In three recently decided cases Courts applied Florida law to claims based on damage caused by Hurricane Wilma. The results in these cases are instructive, particularly for those concerned with making and responding to Claims under Florida Insurance Law.
The general rules governing the Late Notice Coverage Defense in Florida were outlined in detail in Slominski v. Citizens Property Insurance Corp., 2012 WL 4511322 *2 (Fla. 4th DCA October 3, 2012). In that case, Citizens' Motion for Summary Judgment was granted because the Policyholders did not rebut the presumption of prejudice to Citizens which accrued from the Policyholders' Late Notice. The Policyholders argued that they believed that the cost of repairing the damage would not exceed their deductible as their justification for allegedly late reporting of their claim. Their argument was supported by Affidavits from a Contractor and an Engineer. Slominski v. Citizens Property Insurance Corp., 2012 WL 4511322 *3-*4 (Fla. 4th DCA October 3, 2012).
However, both the Contractor and the Engineer were deposed previously. Their Deposition testimony each contradicted their testimony in their later-filed Affidavits, and this the Court would not permit. The Florida Appellate Court held that the Policyholders "were not entitled to rely upon [the Affidavits] in opposition to summary judgment. Without these affidavits, the [Policyholders] failed to meet their burden of proving lack of prejudice to Citizens." Slominski v. Citizens Property Insurance Corp., 2012 WL 4511322 *4 (Fla. 4th DCA October 3, 2012).
In another Hurricane Wilma case involving Late Notice, a Federal Court applying Florida law presented an outstanding analysis of Florida Statute Section 627.409, Florida's Rescission Statute, and Post-Loss Conditions, in addition to the Judge's masterful discussion of the Late Notice Condition (or Coverage Defense). The Court denied both sides' Motions for Summary Judgment as to Late Notice, because in that case there is a fact issue as to what the Policyholder under a Commercial Property Insurance Policy, a Condominium Association, told its Insurance Company about which buildings in the Condominium complex were damaged by Hurricane Wilma and thus part of the Insurance Claim. Aspen Specialty Insurance Co. v. River Oaks of Palm Beach Homeowner's Ass'n, 2012 WL 3260398 *6 (S.D. Fla. August 8, 2012). Applying the same legal standards, a different Federal Judge in the same District Court in Florida granted the same Property Insurance Company's Motion for Summary Judgment as to "replacement cost claims" because the Florida presumption of prejudice from Late Notice to the Insurance Company was not rebutted on the record of that case. Oriole Gardens Condominium Ass'n I v. Aspen Specialty Insurance Co., 2012 WL 2854331 *4 (S.D. Fla. July 12, 2012).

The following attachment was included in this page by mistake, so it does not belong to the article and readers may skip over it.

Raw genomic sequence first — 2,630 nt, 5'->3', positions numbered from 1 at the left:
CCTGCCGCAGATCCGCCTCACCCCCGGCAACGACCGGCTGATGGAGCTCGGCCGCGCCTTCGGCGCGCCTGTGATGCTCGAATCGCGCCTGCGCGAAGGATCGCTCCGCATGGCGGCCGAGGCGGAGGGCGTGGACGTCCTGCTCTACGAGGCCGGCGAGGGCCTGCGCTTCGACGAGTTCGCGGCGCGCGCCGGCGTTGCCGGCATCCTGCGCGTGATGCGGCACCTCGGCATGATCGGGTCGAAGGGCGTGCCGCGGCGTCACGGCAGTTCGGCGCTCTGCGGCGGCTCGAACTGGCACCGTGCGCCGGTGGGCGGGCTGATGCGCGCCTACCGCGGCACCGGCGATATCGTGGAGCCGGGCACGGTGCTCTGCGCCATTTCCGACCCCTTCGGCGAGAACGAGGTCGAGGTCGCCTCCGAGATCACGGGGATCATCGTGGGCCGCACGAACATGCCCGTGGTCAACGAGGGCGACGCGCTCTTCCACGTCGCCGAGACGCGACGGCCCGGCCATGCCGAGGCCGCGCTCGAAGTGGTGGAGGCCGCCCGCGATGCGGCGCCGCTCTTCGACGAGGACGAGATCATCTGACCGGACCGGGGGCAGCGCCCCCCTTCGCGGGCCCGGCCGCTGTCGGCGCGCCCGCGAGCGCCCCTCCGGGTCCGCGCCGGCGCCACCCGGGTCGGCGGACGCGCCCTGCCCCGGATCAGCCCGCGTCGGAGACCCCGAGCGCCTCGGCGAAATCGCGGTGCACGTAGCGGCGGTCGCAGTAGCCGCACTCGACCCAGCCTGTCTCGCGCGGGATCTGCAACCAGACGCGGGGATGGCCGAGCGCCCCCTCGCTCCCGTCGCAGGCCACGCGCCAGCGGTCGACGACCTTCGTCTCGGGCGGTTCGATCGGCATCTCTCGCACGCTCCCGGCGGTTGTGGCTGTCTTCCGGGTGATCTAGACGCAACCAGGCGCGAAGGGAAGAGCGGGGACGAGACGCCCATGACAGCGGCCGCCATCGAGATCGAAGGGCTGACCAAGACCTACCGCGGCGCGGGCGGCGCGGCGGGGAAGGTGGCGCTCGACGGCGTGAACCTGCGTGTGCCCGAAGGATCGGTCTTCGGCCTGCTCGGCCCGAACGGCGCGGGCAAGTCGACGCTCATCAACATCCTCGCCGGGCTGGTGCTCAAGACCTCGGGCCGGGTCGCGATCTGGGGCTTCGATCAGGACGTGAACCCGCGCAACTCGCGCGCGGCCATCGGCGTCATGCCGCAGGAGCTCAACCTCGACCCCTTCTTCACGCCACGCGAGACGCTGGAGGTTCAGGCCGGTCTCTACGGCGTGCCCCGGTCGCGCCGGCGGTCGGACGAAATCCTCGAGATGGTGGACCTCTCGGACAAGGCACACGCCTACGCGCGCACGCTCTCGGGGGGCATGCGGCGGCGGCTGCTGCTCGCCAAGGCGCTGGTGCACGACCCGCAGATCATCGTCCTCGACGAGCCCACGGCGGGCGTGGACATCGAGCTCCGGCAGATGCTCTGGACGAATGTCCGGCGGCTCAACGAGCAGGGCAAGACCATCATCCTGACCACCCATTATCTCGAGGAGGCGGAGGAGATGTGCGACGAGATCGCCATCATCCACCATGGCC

In something of a change of pace, another recent decision on Late Notice was made under New York Law by a Federal Appeals Court in Pennsylvania. Adding to the change of pace, the Late Notice Defense was raised by a Reinsurer, in the case of Pacific Employers Insurance Co. v. Global Reinsurance Corp. of Am., 2012 WL 3871588 (3d Cir. September 7, 2012). The Clerk's list of the parties' Counsel of Record does not show any Law Firms based in New York representing Pacific Employers, whereas it appears that the lead Law Firm for Global Reinsurance Corporation is from New York, New York. The decision, perhaps not coincidentally, was for Global Reinsurance Corporation under New York Law, which the parties apparently altered in their contract. The Third Circuit panel announced the parties' Reinsurance agreement as to notice, at the beginning of its opinion in this case as follows:
[Under the Reinsurance Certificate notice condition,] PEIC must provide Global with a definitive statement of loss ("DSOL") on a subset of claims or occurrences, specifically those that involve a death, serious injury, or lawsuit. When must PEIC do this? We believe it is promptly after someone reports such a claim or occurrence to it, not promptly after it demands indemnity from Global. If PEIC dawdles, the consequences can be severe. PEIC's compliance with this provision is a condition precedent to Global's duty to reinsure ....
Pacific Employers Insurance Co. v. Global Reinsurance Corp. of Am., 2012 WL 3871588 *1 (3d Cir. September 7, 2012). Applying the contract provision that the parties to this Reinsurance Certificate themselves put in their agreement, the Third Circuit reversed and remanded with instructions for the entry of "a judgment of nonliability" in favor of Global Reinsurance Corporation. Pacific Employers Insurance Co. v. Global Reinsurance Corp. of Am., 2012 WL 3871588 *20 (3d Cir. September 7, 2012).
A rule of conduct resulting from all these decisions, and resulting from others like them, is 'When in doubt, provide notice' to preserve and protect a Claim to Insurance Coverage.
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